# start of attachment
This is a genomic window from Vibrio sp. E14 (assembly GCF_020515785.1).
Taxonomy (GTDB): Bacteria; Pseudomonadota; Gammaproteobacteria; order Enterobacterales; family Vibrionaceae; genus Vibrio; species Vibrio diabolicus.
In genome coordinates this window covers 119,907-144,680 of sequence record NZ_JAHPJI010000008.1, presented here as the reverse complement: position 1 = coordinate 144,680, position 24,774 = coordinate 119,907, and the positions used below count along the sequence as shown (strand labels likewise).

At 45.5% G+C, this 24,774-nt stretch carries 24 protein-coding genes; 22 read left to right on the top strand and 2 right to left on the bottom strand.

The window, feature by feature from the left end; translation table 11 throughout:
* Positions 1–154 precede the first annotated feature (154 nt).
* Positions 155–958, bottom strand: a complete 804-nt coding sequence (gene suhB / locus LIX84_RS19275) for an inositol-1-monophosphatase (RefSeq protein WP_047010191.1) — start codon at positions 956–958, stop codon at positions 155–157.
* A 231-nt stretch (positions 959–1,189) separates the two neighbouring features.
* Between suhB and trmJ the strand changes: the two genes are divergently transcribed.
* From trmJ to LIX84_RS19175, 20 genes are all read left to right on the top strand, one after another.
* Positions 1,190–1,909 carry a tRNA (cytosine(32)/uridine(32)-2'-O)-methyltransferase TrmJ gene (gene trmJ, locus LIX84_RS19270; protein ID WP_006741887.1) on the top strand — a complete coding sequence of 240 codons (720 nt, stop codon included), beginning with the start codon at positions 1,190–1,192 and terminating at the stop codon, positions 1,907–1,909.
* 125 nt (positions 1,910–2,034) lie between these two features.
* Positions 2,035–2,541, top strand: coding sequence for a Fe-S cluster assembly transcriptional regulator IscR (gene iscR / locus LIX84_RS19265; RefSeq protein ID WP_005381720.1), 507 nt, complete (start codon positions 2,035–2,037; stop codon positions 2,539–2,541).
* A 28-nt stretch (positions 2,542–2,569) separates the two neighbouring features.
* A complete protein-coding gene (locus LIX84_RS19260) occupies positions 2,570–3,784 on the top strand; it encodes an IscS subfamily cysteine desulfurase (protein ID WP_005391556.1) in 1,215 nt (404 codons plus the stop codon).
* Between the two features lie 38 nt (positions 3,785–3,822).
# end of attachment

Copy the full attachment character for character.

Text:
This is a genomic window from Vibrio sp. E14 (assembly GCF_020515785.1).
Taxonomy (GTDB): Bacteria; Pseudomonadota; Gammaproteobacteria; order Enterobacterales; family Vibrionaceae; genus Vibrio; species Vibrio diabolicus.
In genome coordinates this window covers 119,907-144,680 of sequence record NZ_JAHPJI010000008.1, presented here as the reverse complement: position 1 = coordinate 144,680, position 24,774 = coordinate 119,907, and the positions used below count along the sequence as shown (strand labels likewise).

At 45.5% G+C, this 24,774-nt stretch carries 24 protein-coding genes; 22 read left to right on the top strand and 2 right to left on the bottom strand.

The window, feature by feature from the left end; translation table 11 throughout:
* Positions 1–154 precede the first annotated feature (154 nt).
* Positions 155–958, bottom strand: a complete 804-nt coding sequence (gene suhB / locus LIX84_RS19275) for an inositol-1-monophosphatase (RefSeq protein WP_047010191.1) — start codon at positions 956–958, stop codon at positions 155–157.
* A 231-nt stretch (positions 959–1,189) separates the two neighbouring features.
* Between suhB and trmJ the strand changes: the two genes are divergently transcribed.
* From trmJ to LIX84_RS19175, 20 genes are all read left to right on the top strand, one after another.
* Positions 1,190–1,909 carry a tRNA (cytosine(32)/uridine(32)-2'-O)-methyltransferase TrmJ gene (gene trmJ, locus LIX84_RS19270; protein ID WP_006741887.1) on the top strand — a complete coding sequence of 240 codons (720 nt, stop codon included), beginning with the start codon at positions 1,190–1,192 and terminating at the stop codon, positions 1,907–1,909.
* 125 nt (positions 1,910–2,034) lie between these two features.
* Positions 2,035–2,541, top strand: coding sequence for a Fe-S cluster assembly transcriptional regulator IscR (gene iscR / locus LIX84_RS19265; RefSeq protein ID WP_005381720.1), 507 nt, complete (start codon positions 2,035–2,037; stop codon positions 2,539–2,541).
* A 28-nt stretch (positions 2,542–2,569) separates the two neighbouring features.
* A complete protein-coding gene (locus LIX84_RS19260) occupies positions 2,570–3,784 on the top strand; it encodes an IscS subfamily cysteine desulfurase (protein ID WP_005391556.1) in 1,215 nt (404 codons plus the stop codon).
* Between the two features lie 38 nt (positions 3,785–3,822).